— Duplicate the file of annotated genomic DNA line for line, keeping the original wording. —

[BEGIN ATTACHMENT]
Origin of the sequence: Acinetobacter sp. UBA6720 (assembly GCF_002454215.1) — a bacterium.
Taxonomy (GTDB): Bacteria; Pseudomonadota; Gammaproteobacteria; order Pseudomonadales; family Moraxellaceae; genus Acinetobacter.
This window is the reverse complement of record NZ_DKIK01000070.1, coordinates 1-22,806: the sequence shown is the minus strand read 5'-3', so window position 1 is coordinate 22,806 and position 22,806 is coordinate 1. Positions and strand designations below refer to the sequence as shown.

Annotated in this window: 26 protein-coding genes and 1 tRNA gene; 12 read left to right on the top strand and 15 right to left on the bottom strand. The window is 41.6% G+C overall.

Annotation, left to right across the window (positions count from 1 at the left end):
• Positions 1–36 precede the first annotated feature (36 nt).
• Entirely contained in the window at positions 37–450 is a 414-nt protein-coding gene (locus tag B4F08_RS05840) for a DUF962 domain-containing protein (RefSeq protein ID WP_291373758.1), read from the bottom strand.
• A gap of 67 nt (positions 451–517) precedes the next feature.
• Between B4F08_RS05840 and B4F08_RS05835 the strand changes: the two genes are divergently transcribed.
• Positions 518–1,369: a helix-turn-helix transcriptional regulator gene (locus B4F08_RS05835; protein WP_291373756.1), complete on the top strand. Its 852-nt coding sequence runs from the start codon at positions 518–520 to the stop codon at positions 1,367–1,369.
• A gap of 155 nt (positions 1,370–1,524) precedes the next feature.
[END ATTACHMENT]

Origin of the sequence: Acinetobacter sp. UBA6720 (assembly GCF_002454215.1) — a bacterium.
Taxonomy (GTDB): Bacteria; Pseudomonadota; Gammaproteobacteria; order Pseudomonadales; family Moraxellaceae; genus Acinetobacter.
This window is the reverse complement of record NZ_DKIK01000070.1, coordinates 1-22,806: the sequence shown is the minus strand read 5'-3', so window position 1 is coordinate 22,806 and position 22,806 is coordinate 1. Positions and strand designations below refer to the sequence as shown.

Annotated in this window: 26 protein-coding genes and 1 tRNA gene; 12 read left to right on the top strand and 15 right to left on the bottom strand. The window is 41.6% G+C overall.

Annotation, left to right across the window (positions count from 1 at the left end):
• Positions 1–36 precede the first annotated feature (36 nt).
• Entirely contained in the window at positions 37–450 is a 414-nt protein-coding gene (locus tag B4F08_RS05840) for a DUF962 domain-containing protein (RefSeq protein ID WP_291373758.1), read from the bottom strand.
• A gap of 67 nt (positions 451–517) precedes the next feature.
• Between B4F08_RS05840 and B4F08_RS05835 the strand changes: the two genes are divergently transcribed.
• Positions 518–1,369: a helix-turn-helix transcriptional regulator gene (locus B4F08_RS05835; protein WP_291373756.1), complete on the top strand. Its 852-nt coding sequence runs from the start codon at positions 518–520 to the stop codon at positions 1,367–1,369.
• A gap of 155 nt (positions 1,370–1,524) precedes the next feature.